By Odita Sunday-Udemaguna
“The heights by great men reached and kept were not attained by sudden flight, but they, while their companions slept, were toiling upward in the night.” This Quote by Henry Wadsworth Longfellow aptly describes the immediate past Chief of the Naval Staff (CNS) Vice Admiral Awwal Gambo. He is a great man, in whom nature has succeeded and a well-trained Kano-born military czar who watched over the Nigerian Navy for over two years and left indelible footprints within a short time.
Military top-rank officers often appear unapproachable, probably due to their combat disposition, and exposure to wars and battles, but when you get close to them, you would discover they are the most adorable beings to have and keep as friends for they are very loyal.
Vice Admiral Gambo is one of those military giants whose first meeting with him would make you admire uniformed personnel. Highly detribalized, cerebral, compassionate and humble, the General was one of the outstanding recipients of the National Honours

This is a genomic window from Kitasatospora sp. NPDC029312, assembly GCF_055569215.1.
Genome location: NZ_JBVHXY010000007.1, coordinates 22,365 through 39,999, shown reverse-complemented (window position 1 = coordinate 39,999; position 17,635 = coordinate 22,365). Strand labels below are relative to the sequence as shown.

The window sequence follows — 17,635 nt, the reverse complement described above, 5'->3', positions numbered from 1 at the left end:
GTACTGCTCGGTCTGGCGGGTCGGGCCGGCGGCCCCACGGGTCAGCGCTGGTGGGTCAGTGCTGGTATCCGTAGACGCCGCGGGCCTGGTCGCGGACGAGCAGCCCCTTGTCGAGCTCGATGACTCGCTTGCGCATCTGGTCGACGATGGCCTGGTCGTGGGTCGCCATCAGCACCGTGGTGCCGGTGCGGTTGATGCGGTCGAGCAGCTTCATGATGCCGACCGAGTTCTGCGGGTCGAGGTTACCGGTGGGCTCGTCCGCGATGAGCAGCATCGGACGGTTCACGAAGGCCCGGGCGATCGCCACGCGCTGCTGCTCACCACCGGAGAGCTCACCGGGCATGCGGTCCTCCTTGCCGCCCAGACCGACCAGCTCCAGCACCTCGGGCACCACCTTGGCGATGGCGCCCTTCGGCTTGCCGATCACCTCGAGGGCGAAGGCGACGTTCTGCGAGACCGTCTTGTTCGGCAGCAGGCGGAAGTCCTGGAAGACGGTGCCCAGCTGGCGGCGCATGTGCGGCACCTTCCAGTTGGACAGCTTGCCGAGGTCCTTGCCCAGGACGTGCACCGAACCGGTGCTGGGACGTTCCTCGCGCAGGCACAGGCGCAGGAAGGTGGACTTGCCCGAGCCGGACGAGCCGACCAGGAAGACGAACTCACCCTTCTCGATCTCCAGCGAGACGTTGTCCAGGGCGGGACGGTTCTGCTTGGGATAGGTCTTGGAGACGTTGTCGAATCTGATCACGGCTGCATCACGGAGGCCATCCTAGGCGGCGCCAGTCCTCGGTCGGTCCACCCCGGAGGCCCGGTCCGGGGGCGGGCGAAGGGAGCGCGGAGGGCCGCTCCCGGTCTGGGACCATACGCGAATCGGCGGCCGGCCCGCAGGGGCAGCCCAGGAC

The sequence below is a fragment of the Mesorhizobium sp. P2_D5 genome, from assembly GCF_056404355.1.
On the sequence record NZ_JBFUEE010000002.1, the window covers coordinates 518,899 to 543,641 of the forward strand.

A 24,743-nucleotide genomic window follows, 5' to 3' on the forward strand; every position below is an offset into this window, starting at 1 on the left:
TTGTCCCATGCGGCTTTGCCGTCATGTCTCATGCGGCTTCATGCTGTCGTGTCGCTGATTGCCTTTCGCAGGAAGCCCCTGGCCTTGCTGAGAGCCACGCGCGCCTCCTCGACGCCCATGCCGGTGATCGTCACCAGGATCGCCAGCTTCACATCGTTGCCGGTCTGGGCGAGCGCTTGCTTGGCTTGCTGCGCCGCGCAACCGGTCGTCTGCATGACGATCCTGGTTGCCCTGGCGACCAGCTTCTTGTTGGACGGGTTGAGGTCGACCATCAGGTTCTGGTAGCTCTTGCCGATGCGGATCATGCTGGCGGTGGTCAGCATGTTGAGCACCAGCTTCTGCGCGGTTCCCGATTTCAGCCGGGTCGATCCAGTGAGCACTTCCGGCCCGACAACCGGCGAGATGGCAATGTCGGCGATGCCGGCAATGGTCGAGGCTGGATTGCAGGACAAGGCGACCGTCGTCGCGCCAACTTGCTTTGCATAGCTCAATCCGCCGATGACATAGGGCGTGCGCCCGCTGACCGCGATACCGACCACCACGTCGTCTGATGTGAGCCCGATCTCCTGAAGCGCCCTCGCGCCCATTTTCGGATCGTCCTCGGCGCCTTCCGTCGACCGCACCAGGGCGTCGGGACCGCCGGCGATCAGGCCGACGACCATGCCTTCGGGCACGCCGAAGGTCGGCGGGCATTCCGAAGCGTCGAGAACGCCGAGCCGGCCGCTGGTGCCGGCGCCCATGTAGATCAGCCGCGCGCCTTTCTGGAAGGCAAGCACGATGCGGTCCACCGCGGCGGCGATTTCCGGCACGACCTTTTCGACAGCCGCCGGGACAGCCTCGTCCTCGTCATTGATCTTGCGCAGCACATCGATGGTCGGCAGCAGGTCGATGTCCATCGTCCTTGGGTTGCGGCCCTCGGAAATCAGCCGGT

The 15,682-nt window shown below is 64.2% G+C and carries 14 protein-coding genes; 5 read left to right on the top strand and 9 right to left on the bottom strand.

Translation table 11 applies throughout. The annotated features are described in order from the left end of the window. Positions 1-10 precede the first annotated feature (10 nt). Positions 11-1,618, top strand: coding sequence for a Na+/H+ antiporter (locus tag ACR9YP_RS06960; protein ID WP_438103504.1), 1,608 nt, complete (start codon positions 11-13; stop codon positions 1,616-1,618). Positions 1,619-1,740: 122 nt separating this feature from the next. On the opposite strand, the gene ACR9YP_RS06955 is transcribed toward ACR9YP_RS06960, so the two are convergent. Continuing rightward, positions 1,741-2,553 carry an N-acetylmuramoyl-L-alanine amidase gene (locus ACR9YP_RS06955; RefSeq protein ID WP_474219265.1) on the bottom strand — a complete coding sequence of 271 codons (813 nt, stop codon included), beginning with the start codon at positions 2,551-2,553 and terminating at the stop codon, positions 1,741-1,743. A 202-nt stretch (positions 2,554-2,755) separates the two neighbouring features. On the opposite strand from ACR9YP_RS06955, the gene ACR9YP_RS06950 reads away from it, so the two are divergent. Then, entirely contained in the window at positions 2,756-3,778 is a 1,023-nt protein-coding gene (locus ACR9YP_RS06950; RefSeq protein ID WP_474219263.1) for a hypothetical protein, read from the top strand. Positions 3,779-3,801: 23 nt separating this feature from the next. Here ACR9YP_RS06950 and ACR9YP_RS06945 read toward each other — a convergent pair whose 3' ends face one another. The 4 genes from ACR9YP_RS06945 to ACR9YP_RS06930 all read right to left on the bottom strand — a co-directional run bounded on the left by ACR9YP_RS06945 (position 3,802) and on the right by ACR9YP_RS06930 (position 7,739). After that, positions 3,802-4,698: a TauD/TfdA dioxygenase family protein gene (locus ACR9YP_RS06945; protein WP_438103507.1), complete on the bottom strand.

Awards in the category of Commander of the Order of the Federal Republic (CFR).
Gambo’s appointment with some other Service Chiefs by President Muhammadu Buhari on January 21, 2021, was unarguably keeping to terms with the President’s intention to appoint only ‘square pegs into ‘square holes’ at a time the nation’s insecurity situation had called for more capable hands in the leadership of the country’s security forces.
Sequel to the appointment, Vice Admiral Gambo clearly declared an avowed vision and mission on the assumption of office as the nation’s number one navy officer; promising a more robust Nigerian Navy in contemporary times. It is obviously in recognition of his modest effort at repositioning the Nigerian Navy for better service performance within the short time he has held office as Chief of the Naval Staff, that he was found qualified for the National Honours Award as a Commander, Order of the Federal Republic (CFR).
It is on record that in line with the necessity of defining a clear vision for the future in accordance with the overall organizational goals of the Nigerian Navy, Gambo had envisioned the Navy of his dream during his maiden meeting with principal staff officers, flag officers commanding and commanders of autonomous units of the Nigerian Navy.